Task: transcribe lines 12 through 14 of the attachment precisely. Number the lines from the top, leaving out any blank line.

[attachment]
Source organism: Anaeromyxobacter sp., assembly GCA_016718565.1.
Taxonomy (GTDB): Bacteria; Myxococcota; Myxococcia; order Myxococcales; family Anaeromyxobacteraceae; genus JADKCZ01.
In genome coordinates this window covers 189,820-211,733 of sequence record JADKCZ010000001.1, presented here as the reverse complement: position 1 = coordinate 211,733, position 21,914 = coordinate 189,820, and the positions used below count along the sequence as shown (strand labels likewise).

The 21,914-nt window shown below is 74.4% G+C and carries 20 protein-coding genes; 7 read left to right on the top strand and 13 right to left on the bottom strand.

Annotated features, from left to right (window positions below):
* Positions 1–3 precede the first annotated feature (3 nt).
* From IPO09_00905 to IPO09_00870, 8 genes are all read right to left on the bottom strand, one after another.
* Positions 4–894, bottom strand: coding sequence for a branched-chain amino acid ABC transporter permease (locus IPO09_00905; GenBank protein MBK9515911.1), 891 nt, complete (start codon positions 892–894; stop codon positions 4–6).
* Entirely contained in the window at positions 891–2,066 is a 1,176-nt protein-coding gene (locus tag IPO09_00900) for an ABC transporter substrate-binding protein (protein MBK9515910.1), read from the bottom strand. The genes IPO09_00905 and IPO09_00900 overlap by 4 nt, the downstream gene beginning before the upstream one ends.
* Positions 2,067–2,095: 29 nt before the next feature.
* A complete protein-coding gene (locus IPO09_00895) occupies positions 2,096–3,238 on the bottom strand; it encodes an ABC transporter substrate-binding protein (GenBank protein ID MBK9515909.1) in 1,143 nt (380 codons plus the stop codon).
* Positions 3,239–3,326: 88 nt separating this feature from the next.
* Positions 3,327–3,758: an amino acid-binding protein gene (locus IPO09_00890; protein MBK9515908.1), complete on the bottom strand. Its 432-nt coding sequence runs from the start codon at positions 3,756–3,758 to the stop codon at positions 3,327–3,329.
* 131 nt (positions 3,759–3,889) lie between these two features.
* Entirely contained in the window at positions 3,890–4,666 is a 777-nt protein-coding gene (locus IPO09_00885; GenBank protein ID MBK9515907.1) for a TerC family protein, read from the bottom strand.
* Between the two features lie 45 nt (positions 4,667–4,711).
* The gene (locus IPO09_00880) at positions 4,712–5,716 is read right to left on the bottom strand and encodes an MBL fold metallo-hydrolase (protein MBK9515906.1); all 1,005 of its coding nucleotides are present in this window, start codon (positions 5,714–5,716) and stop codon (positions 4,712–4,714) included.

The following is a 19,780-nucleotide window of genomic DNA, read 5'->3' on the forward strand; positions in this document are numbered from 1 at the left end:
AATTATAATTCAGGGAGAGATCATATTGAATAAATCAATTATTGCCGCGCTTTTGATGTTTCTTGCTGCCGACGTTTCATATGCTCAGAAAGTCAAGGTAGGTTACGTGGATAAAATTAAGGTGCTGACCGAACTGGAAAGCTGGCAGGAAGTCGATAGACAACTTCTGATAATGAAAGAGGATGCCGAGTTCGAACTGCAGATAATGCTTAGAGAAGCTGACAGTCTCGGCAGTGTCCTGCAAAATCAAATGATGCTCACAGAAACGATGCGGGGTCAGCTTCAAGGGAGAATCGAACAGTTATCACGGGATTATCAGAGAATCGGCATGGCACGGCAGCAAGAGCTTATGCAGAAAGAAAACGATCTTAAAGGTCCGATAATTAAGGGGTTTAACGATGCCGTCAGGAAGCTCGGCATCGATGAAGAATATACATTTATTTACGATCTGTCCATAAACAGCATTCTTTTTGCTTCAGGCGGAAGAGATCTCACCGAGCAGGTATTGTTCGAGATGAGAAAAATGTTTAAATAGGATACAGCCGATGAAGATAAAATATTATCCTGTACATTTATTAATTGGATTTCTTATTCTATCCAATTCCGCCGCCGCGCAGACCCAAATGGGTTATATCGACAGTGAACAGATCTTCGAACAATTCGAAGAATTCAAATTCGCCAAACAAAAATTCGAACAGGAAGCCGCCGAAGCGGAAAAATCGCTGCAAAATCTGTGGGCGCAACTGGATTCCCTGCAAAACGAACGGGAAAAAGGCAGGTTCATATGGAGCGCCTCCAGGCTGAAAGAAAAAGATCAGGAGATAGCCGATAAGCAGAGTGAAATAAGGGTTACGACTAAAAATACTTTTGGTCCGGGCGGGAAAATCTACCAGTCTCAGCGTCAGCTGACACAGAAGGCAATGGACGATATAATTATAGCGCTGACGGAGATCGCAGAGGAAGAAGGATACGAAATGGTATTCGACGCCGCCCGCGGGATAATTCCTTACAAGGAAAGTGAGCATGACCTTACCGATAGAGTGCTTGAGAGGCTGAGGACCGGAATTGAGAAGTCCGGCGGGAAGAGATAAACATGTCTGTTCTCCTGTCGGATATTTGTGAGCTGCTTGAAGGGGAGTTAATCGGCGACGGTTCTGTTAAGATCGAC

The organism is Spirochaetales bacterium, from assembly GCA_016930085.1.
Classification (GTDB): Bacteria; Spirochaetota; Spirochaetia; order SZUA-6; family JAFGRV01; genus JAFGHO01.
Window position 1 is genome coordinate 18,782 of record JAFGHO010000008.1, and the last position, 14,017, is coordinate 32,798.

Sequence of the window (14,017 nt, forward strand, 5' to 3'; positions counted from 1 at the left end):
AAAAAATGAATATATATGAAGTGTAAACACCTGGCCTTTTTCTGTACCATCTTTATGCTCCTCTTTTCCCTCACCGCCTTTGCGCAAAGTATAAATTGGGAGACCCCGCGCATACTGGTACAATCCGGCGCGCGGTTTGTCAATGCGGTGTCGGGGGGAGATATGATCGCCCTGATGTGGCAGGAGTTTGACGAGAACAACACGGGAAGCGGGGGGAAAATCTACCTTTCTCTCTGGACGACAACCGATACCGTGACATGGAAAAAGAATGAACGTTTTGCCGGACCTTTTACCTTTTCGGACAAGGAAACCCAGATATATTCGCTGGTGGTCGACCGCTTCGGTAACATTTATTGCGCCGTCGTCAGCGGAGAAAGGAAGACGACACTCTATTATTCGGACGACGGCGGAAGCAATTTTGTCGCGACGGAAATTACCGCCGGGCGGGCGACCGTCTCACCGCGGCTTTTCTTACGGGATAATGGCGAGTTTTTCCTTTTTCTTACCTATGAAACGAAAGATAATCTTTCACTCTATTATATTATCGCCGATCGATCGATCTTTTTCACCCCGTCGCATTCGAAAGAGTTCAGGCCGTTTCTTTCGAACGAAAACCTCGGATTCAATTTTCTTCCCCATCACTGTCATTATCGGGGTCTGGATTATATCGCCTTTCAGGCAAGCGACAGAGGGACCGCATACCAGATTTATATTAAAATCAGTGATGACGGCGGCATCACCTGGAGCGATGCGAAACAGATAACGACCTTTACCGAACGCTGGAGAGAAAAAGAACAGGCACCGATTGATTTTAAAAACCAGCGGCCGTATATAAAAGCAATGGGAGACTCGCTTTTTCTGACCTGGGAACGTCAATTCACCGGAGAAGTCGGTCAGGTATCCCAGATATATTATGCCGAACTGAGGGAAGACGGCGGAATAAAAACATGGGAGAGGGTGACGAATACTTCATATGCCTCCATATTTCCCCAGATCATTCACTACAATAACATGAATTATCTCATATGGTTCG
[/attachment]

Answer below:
* Positions 3,239–3,326: 88 nt separating this feature from the next.
* Positions 3,327–3,758: an amino acid-binding protein gene (locus IPO09_00890; protein MBK9515908.1), complete on the bottom strand. Its 432-nt coding sequence runs from the start codon at positions 3,756–3,758 to the stop codon at positions 3,327–3,329.
* 131 nt (positions 3,759–3,889) lie between these two features.